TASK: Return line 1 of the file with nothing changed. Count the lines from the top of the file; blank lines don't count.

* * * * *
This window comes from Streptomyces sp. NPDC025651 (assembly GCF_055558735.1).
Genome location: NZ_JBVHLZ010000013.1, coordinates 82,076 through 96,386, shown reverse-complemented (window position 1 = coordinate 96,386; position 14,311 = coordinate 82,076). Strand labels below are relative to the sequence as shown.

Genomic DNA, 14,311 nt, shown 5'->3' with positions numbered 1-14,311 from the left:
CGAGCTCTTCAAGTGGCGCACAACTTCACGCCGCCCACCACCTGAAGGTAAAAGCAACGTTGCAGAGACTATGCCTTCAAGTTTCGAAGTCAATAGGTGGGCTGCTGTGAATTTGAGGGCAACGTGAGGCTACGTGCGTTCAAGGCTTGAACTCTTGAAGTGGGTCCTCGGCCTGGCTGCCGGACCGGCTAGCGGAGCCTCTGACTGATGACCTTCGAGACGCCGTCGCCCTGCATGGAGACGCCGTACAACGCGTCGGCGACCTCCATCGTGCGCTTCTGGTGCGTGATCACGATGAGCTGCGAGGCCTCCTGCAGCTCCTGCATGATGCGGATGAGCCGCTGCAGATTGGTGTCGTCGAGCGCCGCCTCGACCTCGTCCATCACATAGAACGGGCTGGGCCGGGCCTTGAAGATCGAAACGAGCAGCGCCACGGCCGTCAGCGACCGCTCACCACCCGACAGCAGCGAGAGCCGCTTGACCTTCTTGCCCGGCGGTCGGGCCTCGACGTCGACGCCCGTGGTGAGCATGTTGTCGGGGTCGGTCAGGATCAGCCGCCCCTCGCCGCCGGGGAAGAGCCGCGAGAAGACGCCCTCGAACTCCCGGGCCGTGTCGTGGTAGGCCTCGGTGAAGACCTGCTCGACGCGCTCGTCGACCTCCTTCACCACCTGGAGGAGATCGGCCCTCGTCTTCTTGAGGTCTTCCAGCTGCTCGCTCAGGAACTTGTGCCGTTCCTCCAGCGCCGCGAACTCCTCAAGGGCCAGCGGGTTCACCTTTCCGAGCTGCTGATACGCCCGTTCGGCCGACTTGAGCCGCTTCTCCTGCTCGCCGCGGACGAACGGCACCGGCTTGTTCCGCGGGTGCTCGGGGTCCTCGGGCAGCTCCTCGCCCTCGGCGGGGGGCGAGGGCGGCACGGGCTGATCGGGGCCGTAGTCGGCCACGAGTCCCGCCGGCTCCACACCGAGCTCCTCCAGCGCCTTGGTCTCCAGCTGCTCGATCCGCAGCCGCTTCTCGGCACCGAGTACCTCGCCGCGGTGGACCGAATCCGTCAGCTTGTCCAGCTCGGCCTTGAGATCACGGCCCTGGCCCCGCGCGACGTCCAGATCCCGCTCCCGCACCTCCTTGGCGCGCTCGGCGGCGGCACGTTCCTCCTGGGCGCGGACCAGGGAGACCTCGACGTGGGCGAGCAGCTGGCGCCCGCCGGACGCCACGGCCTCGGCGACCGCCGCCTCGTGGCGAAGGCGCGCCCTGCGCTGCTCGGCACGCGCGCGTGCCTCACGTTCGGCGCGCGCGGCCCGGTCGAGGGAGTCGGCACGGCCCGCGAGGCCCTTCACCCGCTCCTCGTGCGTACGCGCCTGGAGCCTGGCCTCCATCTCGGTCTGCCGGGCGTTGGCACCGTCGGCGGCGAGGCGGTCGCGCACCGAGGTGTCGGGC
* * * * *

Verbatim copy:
This window comes from Streptomyces sp. NPDC025651 (assembly GCF_055558735.1).